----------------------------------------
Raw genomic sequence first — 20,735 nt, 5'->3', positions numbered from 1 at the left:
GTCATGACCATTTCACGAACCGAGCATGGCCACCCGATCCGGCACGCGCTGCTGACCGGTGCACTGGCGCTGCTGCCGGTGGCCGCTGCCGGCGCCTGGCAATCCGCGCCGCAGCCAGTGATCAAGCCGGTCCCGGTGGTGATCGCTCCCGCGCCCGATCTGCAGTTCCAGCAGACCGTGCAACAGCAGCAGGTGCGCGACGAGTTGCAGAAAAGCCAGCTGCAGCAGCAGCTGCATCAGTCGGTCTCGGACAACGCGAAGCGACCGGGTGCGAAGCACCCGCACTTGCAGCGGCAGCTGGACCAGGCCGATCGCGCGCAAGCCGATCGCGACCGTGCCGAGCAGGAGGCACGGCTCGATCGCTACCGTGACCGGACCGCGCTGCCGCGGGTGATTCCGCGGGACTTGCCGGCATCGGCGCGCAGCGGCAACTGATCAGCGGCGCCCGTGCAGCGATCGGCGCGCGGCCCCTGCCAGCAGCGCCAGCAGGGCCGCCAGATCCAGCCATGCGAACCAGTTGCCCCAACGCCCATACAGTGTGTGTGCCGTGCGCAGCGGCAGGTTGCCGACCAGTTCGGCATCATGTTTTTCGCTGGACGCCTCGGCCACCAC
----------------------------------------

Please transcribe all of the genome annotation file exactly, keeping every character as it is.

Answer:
Raw genomic sequence first — 20,735 nt, 5'->3', positions numbered from 1 at the left:
GTCATGACCATTTCACGAACCGAGCATGGCCACCCGATCCGGCACGCGCTGCTGACCGGTGCACTGGCGCTGCTGCCGGTGGCCGCTGCCGGCGCCTGGCAATCCGCGCCGCAGCCAGTGATCAAGCCGGTCCCGGTGGTGATCGCTCCCGCGCCCGATCTGCAGTTCCAGCAGACCGTGCAACAGCAGCAGGTGCGCGACGAGTTGCAGAAAAGCCAGCTGCAGCAGCAGCTGCATCAGTCGGTCTCGGACAACGCGAAGCGACCGGGTGCGAAGCACCCGCACTTGCAGCGGCAGCTGGACCAGGCCGATCGCGCGCAAGCCGATCGCGACCGTGCCGAGCAGGAGGCACGGCTCGATCGCTACCGTGACCGGACCGCGCTGCCGCGGGTGATTCCGCGGGACTTGCCGGCATCGGCGCGCAGCGGCAACTGATCAGCGGCGCCCGTGCAGCGATCGGCGCGCGGCCCCTGCCAGCAGCGCCAGCAGGGCCGCCAGATCCAGCCATGCGAACCAGTTGCCCCAACGCCCATACAGTGTGTGTGCCGTGCGCAGCGGCAGGTTGCCGACCAGTTCGGCATCATGTTTTTCGCTGGACGCCTCGGCCACCAC